Thursday, March 05, 2020

Our Short Winter Seems to Have Ended

Like winter elsewhere in the world, winter where I live seems to have ended as well. I am adding a couple of sunset pictures from the last day of February when the temperature reached 63 degrees Fahrenheit (or 17 degrees Celsius).

It might be a few more weeks before the magnolia blossoms start opening. I noticed earlier today that some of the grass in the park across the street from where I live has started to turn green.

I was lucky to get the picture of the geese in the last picture here. I had turned away and was starting to walk back toward the car when I heard the geese and quickly turned around to get that shot.

My wife and I sometimes fantasize about having a house with an unobstructed view of the west, making it possible to capture the sunset every day.  Our view of the sunset currently is obstructed by hills. On Sunday, we drove about ten or fifteen miles south to a secluded spot to get these pictures.






Wednesday, January 22, 2020

A Writing Challenge


My wife challenged me to write two poems during the break that we had from our classes. Every year, there is a two or three week break between the end of the fall semester and the start of the spring semester. This time the break was longer than normal—five weeks or so. The last week was devoted to preparing for the spring semester; the remainder was spent celebrating the holidays and writing both for this blog and for myself. I thought for a little while that I had retired because of how much free time that I had.

Before classes ended in December, I had played with the idea of repainting part of the house. It’s what my father would have done with his time if he were in my situation. This house of mine certainly could use some fresh paint on the inside. My asthma has always been a deterrent. Any painting on the inside probably should be done in warmer weather when it is possible to open the windows.

On New Year’s Eve, we stopped at a local liquor store to pick up a bottle of wine, one with a low percentage of alcohol, say, 8% or 9%. While there, we ran into a friend who says she works at this particular store on weekends and during the holidays. I thought to myself that I should have tried getting a similar kind of part-time job during this break from school. Devoting that amount of time to a part-time job may have helped me focus more of my energy.

Writing poetry on a regular basis has always been a problem for me. I sometimes think that earning a Master of Fine Arts in creative writing would have helped me in developing a regular writing habit. Learning that skill would have been more helpful than taking more literature classes while earning yet another advanced degree.

Not writing regularly has limited my production when I should have been recording many more of the things that have occurred in my life. I need to train myself, still, to devote a few minutes every day to writing.

During this break from classes, I initially took an early draft of a poem that I had written years ago and developed it into a much stronger poem. For the other poem, I wrote something new. It was a poem that I had been thinking about but had not yet found the words for what I wanted to say. This new poem is less polished than the other one and may undergo many more changes. In any case, I fulfilled what my wife had challenged me to do. Some of my time also went to reworking two other poems, and I started another new poem while I was working on my classes.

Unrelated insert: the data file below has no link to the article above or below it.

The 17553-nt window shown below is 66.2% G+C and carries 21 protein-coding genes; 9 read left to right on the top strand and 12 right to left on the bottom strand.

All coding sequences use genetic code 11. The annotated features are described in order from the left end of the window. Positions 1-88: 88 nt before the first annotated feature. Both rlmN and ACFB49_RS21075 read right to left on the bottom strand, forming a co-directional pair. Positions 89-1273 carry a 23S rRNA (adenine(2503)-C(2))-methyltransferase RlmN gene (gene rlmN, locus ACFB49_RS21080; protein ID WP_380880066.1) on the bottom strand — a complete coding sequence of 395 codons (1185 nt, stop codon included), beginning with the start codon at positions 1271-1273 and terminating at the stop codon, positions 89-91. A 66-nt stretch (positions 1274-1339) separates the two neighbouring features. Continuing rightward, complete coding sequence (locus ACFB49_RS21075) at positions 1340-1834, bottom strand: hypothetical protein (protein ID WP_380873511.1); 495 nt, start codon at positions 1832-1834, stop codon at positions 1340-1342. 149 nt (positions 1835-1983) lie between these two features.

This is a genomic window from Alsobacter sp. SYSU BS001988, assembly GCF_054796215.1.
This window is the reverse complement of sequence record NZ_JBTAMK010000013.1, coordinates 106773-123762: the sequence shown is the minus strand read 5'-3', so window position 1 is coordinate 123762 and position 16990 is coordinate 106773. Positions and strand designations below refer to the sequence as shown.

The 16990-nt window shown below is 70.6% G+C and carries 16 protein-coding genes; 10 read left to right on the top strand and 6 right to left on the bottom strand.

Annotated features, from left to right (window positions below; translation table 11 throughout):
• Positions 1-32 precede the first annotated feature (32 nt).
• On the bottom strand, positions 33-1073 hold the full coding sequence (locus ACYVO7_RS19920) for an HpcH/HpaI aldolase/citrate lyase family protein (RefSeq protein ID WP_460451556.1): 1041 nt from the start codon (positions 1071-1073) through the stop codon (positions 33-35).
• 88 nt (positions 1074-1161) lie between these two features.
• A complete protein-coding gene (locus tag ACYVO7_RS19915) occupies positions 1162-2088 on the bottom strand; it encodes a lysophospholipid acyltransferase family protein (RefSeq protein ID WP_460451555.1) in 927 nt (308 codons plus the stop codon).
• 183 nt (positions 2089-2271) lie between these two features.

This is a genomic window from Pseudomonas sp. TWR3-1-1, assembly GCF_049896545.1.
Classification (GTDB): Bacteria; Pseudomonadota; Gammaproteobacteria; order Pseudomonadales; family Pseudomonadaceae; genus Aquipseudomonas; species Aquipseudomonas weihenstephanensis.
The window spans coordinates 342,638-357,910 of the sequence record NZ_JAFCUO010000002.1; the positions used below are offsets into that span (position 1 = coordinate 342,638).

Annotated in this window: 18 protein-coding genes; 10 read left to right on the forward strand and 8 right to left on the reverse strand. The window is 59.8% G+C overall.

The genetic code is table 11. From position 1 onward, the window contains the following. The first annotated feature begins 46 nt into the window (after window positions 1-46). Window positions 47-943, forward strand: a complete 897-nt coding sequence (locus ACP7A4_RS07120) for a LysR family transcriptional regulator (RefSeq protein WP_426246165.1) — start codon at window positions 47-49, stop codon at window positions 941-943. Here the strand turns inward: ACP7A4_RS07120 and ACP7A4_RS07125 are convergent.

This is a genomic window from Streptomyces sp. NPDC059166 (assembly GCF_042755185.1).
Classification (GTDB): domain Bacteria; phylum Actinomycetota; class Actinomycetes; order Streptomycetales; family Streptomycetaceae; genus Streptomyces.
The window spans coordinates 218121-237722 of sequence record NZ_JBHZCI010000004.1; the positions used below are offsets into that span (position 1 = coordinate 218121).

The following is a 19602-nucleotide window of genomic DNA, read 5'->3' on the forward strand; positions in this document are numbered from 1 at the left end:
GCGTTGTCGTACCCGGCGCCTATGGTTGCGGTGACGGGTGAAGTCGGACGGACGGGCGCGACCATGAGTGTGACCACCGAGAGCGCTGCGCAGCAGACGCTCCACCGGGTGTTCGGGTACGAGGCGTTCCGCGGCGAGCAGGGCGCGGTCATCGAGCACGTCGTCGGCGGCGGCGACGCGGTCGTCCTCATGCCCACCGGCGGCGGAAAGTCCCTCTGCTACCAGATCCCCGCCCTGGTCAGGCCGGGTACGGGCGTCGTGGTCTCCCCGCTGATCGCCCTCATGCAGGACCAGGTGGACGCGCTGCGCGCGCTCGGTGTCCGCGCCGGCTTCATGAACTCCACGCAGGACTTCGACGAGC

I am not prepared to share these poems at this point, however. It is a good feeling to write more regularly. I suppose I need to be challenged more often.

Friday, January 03, 2020

Jazz Selections for 2019


My selections for those jazz albums that were released in 2019 and deserve attention appear below.


Matthew Halsall, Oneness. This new album contains tracks recorded in 2008, a year before Matthew Halsall released Colour Yes. The same meditative quality found on "Together" and "I’ve Been Here Before," two tracks that appear on Colour Yes, is present in this previously unreleased material. A similarity can also be found in "Samatha," a track appearing on the album On the Go, which was released in 2011. The track "Oneness" seems to characterize the album because it opens on a quiet note, with Matthew Halsall’s trumpet most prominent at first before he is accompanied by Rachel Gladwin on harp and Gavin Barras on bass. Once Gaz Hughes’ drums appear at 4:07, and Nat Birchall’s saxophone appears at 4:15, the track adopts a much more upbeat tone up until 6:57 when the piano becomes the dominant voice, with the trumpet returning at 10:14 to bring the track to completion. Both "Life," the first track, and "Stan’s Harp," the third track, exemplify this quieter tone. One thing I like about "Life" is Rachel Gladwin’s harp solo starting at 7:27. Gavin Barras’ bass becomes more prominent, beginning with "Loving Kindness," the fourth track. I especially like Birchall’s saxophone and Stan Ambrose’s harp on "Loving Kindness" and "Distant Land," the fifth track. The rhythm section composed of Gavin Barras and Chris Davies on tabla are particularly noteworthy on "Stories from India," the sixth track. Also of note about "Stories from India" is the interplay between Halsall’s trumpet and Mohamed Assani’s sitar. Assani’s solo at 5:50 serves as the copestone to that track. This album strikes me as one of the best of the year. Sometimes when I’m listening to this music while driving, I have to remind myself to pay attention to my driving because I become so enamored with the music.